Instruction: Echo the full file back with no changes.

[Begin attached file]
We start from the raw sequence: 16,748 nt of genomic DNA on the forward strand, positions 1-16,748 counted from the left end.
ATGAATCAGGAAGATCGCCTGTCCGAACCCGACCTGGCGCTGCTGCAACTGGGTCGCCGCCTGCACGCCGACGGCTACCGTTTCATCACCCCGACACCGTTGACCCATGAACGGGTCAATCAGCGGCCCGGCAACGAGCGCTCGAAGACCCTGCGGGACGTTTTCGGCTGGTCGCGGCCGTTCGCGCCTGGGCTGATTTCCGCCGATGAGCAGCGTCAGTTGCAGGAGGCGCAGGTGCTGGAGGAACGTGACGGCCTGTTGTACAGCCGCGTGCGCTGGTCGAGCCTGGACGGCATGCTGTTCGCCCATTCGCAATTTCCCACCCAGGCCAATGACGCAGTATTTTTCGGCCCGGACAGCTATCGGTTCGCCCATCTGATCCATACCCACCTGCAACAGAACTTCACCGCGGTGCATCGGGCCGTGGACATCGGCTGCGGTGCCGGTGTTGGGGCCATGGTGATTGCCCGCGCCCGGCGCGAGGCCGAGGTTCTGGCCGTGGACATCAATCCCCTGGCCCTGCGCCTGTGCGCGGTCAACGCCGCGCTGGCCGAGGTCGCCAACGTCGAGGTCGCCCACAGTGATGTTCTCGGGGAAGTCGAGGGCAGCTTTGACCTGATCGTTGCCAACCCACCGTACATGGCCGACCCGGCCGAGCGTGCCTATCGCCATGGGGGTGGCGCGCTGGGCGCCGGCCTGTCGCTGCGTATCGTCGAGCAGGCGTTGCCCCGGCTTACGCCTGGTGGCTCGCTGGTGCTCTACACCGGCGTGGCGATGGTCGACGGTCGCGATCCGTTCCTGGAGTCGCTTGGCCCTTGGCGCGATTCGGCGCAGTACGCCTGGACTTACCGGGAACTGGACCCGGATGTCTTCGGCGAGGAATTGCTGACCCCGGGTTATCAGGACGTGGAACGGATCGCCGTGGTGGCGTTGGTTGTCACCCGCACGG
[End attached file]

We start from the raw sequence: 16,748 nt of genomic DNA on the forward strand, positions 1-16,748 counted from the left end.
ATGAATCAGGAAGATCGCCTGTCCGAACCCGACCTGGCGCTGCTGCAACTGGGTCGCCGCCTGCACGCCGACGGCTACCGTTTCATCACCCCGACACCGTTGACCCATGAACGGGTCAATCAGCGGCCCGGCAACGAGCGCTCGAAGACCCTGCGGGACGTTTTCGGCTGGTCGCGGCCGTTCGCGCCTGGGCTGATTTCCGCCGATGAGCAGCGTCAGTTGCAGGAGGCGCAGGTGCTGGAGGAACGTGACGGCCTGTTGTACAGCCGCGTGCGCTGGTCGAGCCTGGACGGCATGCTGTTCGCCCATTCGCAATTTCCCACCCAGGCCAATGACGCAGTATTTTTCGGCCCGGACAGCTATCGGTTCGCCCATCTGATCCATACCCACCTGCAACAGAACTTCACCGCGGTGCATCGGGCCGTGGACATCGGCTGCGGTGCCGGTGTTGGGGCCATGGTGATTGCCCGCGCCCGGCGCGAGGCCGAGGTTCTGGCCGTGGACATCAATCCCCTGGCCCTGCGCCTGTGCGCGGTCAACGCCGCGCTGGCCGAGGTCGCCAACGTCGAGGTCGCCCACAGTGATGTTCTCGGGGAAGTCGAGGGCAGCTTTGACCTGATCGTTGCCAACCCACCGTACATGGCCGACCCGGCCGAGCGTGCCTATCGCCATGGGGGTGGCGCGCTGGGCGCCGGCCTGTCGCTGCGTATCGTCGAGCAGGCGTTGCCCCGGCTTACGCCTGGTGGCTCGCTGGTGCTCTACACCGGCGTGGCGATGGTCGACGGTCGCGATCCGTTCCTGGAGTCGCTTGGCCCTTGGCGCGATTCGGCGCAGTACGCCTGGACTTACCGGGAACTGGACCCGGATGTCTTCGGCGAGGAATTGCTGACCCCGGGTTATCAGGACGTGGAACGGATCGCCGTGGTGGCGTTGGTTGTCACCCGCACGG